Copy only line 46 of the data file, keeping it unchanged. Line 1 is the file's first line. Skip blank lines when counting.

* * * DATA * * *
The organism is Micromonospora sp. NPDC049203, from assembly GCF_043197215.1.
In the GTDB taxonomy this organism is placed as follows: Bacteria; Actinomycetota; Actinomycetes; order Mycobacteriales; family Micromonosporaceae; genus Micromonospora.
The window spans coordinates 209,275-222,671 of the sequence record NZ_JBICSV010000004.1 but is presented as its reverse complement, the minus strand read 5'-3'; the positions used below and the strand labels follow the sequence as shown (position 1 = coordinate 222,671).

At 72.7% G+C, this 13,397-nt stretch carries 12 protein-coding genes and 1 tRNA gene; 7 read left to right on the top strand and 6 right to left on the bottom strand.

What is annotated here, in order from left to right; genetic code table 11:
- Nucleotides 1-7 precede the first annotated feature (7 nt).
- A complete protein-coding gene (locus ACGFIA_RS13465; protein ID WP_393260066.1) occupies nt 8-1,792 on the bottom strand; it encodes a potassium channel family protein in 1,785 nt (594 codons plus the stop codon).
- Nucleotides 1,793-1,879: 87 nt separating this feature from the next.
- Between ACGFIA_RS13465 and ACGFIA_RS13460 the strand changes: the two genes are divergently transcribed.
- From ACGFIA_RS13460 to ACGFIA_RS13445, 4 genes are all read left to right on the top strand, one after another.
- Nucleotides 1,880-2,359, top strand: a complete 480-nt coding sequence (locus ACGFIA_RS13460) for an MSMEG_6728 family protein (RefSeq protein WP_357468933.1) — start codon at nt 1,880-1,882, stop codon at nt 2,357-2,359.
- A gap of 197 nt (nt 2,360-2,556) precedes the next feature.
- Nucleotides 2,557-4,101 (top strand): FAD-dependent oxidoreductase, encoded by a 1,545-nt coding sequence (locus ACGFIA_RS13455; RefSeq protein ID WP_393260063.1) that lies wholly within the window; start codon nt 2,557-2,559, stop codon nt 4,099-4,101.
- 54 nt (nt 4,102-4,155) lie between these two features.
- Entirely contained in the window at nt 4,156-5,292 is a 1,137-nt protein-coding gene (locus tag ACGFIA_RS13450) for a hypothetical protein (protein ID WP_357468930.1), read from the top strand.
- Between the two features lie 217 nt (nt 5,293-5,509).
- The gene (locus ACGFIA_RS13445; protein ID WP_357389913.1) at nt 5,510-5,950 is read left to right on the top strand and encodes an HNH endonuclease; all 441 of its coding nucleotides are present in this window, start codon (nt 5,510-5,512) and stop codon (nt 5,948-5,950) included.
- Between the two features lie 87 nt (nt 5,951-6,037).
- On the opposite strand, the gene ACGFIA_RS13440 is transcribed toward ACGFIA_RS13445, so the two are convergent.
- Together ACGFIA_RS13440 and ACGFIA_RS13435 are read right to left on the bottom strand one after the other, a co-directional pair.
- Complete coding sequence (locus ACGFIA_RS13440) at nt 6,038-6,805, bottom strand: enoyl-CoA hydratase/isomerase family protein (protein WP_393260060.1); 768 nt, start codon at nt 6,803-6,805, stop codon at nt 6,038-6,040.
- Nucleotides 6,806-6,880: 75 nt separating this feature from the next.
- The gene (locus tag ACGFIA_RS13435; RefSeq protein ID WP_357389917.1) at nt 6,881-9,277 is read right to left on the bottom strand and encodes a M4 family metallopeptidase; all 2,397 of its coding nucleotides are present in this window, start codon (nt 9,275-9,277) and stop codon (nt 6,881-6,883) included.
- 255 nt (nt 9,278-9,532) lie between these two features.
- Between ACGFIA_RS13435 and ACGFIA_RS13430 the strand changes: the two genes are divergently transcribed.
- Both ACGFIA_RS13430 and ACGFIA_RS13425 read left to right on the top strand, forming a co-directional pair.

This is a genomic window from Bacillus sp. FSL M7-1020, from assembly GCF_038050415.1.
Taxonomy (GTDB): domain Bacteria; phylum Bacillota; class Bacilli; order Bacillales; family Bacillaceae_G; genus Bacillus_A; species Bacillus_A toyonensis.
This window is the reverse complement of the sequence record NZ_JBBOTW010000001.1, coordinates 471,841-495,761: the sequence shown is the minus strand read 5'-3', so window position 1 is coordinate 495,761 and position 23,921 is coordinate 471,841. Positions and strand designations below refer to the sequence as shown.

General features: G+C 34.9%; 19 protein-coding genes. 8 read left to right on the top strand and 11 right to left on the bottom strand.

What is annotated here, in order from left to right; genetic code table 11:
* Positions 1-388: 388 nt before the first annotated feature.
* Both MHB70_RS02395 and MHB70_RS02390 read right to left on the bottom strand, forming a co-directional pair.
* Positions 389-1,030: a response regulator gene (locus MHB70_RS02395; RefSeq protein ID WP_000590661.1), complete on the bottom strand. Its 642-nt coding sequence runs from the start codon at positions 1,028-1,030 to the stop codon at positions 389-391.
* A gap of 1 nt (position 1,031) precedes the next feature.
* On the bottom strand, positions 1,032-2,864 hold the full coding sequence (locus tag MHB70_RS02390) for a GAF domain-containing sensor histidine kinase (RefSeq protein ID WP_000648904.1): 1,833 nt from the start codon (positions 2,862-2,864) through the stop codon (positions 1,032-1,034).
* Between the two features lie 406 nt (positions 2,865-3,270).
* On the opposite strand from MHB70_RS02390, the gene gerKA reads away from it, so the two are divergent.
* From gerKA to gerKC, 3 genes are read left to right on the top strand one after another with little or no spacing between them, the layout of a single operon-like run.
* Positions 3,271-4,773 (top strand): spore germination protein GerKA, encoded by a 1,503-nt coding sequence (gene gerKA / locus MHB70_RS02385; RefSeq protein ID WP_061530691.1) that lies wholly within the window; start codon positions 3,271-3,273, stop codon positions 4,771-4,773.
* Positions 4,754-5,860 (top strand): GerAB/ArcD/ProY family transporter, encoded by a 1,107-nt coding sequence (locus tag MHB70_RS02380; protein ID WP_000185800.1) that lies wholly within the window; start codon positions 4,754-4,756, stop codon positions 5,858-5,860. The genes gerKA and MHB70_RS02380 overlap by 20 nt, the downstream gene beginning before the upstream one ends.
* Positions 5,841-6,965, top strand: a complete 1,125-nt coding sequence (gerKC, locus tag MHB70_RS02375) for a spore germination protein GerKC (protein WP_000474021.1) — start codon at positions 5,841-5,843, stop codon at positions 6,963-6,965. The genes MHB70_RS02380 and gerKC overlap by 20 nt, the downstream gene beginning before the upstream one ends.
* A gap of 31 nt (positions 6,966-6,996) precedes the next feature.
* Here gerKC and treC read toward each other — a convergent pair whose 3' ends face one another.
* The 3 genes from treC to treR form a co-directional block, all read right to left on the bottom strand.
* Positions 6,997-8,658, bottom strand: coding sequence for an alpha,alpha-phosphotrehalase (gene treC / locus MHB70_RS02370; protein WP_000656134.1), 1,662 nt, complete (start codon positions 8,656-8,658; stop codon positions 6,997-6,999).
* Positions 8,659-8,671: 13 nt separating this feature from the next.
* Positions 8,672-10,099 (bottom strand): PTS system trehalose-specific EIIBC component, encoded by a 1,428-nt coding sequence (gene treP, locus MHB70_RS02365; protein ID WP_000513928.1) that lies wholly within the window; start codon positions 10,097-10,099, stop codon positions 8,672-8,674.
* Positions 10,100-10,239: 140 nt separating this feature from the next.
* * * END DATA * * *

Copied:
* Positions 6,997-8,658, bottom strand: coding sequence for an alpha,alpha-phosphotrehalase (gene treC / locus MHB70_RS02370; protein WP_000656134.1), 1,662 nt, complete (start codon positions 8,656-8,658; stop codon positions 6,997-6,999).